• probity •
pro-bê-tee • Hear it!
Part of Speech: Noun, mass (no plural)
Meaning: Total honesty, integrity and virtue, uprightness, high moral character.
Notes: Probity pretty much stands alone as a lexical orphan though, as the History will show, it has distant cousins in prove and its family. Probity has a meaning similar to honesty and uprightness but in a more pristine sense. Honesty and uprightness may be more or less, but probity is both these in their purest form.
In Play: Another way of defining today's Good Word would be to say that it means "no messing around": "Sarah Soda's drabness and the advanced years of Jerry Attrick guaranteed the probity of their late night dinners together." It is not always easy to distinguish probity from the appearance of probity: "Looking for a needle in a haystack is like looking for probity on Wall Street."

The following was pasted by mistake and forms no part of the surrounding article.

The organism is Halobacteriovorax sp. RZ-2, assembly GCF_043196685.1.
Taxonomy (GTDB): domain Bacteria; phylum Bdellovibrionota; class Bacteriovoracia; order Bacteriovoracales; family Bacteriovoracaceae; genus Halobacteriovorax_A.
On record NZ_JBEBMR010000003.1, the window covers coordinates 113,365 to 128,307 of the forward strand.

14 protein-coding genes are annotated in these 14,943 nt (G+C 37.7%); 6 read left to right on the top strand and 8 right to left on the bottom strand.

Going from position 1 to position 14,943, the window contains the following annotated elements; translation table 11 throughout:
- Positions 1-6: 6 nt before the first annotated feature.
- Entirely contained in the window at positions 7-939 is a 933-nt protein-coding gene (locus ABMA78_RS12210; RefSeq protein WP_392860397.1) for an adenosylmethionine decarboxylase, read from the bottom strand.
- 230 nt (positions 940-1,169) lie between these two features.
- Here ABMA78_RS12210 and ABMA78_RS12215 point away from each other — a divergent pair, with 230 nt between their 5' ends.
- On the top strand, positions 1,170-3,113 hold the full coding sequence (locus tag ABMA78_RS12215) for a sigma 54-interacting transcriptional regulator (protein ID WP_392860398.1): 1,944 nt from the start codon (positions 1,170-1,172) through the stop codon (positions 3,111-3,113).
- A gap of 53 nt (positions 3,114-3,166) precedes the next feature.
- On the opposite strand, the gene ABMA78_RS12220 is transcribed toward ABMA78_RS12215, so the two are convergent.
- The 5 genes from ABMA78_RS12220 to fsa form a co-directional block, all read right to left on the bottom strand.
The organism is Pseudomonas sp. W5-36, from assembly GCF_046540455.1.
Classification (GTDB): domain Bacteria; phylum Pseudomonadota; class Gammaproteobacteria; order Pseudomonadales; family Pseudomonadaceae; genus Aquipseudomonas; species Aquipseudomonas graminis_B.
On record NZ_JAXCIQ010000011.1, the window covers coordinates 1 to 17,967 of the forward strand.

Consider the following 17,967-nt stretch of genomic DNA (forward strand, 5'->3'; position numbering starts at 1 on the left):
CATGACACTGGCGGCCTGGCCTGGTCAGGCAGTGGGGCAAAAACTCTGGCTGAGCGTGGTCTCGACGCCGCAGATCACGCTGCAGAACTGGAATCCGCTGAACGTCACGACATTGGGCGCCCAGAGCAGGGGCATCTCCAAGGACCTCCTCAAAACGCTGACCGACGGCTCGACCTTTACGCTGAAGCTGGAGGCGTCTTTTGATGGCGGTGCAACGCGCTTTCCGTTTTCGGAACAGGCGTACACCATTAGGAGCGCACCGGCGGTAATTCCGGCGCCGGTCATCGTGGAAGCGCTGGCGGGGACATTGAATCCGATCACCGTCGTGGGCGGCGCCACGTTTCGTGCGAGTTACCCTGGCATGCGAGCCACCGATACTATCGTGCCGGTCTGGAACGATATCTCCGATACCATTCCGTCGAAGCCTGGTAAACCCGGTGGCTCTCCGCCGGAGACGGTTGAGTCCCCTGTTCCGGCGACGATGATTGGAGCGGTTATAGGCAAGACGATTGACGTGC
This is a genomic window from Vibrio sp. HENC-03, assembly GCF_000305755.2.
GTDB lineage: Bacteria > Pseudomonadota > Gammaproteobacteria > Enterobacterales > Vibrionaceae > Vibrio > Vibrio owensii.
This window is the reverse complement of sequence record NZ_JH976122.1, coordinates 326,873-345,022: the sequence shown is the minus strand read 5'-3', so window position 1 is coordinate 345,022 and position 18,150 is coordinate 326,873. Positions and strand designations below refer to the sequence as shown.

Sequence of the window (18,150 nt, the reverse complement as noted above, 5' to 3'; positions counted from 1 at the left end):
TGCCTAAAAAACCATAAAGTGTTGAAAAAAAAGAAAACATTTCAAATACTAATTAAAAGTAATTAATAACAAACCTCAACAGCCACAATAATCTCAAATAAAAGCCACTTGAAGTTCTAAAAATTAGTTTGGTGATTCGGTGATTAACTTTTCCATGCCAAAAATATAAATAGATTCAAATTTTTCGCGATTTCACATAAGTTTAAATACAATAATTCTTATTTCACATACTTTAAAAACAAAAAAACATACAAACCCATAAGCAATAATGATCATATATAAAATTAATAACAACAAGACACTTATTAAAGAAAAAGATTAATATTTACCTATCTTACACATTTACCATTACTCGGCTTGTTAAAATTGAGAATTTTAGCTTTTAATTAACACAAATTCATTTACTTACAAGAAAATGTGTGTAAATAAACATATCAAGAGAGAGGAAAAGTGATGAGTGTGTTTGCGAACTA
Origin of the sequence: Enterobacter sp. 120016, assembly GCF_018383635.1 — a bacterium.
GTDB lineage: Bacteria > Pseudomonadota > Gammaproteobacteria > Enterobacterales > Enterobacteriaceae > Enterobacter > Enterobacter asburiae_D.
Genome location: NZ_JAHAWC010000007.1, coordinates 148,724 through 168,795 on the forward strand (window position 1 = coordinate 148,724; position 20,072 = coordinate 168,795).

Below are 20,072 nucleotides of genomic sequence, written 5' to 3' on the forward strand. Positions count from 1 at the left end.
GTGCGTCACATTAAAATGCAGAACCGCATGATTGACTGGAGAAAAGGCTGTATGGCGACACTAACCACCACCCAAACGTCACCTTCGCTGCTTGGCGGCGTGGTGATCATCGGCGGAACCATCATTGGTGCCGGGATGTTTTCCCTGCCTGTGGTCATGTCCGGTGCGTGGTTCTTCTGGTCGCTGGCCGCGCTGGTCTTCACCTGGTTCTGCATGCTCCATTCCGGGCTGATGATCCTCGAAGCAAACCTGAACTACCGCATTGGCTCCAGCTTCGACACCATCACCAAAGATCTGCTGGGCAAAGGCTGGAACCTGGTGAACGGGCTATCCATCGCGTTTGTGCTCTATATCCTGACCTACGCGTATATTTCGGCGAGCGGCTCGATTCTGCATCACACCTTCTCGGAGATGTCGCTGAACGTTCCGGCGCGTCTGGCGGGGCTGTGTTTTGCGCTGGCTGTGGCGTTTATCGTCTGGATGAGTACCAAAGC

Word History: English borrowed probity, like so many other words from French. French (Latin as spoken in France today) inherited the word from Latin probitas "uprightness, honesty", a noun based on the adjective probus "worthy, good". Probus went into the making of probare "to prove worthy, to test". This verb ended up in Old French as prover, which English also borrowed as prove. While raising its debt level to Latin and the Romance languages, English also borrowed probare directly from Latin as probe. Where did probus itself come from? It goes back to a pre-Latin Proto-Indo-European derived word pro-bhwo- "being up front", made up of pro "in front of" + bhwo- "to be", the source of English be. (Let us not show a lack of probity by forgetting to thank Joyce Rhode for suggesting today's Good Word.)
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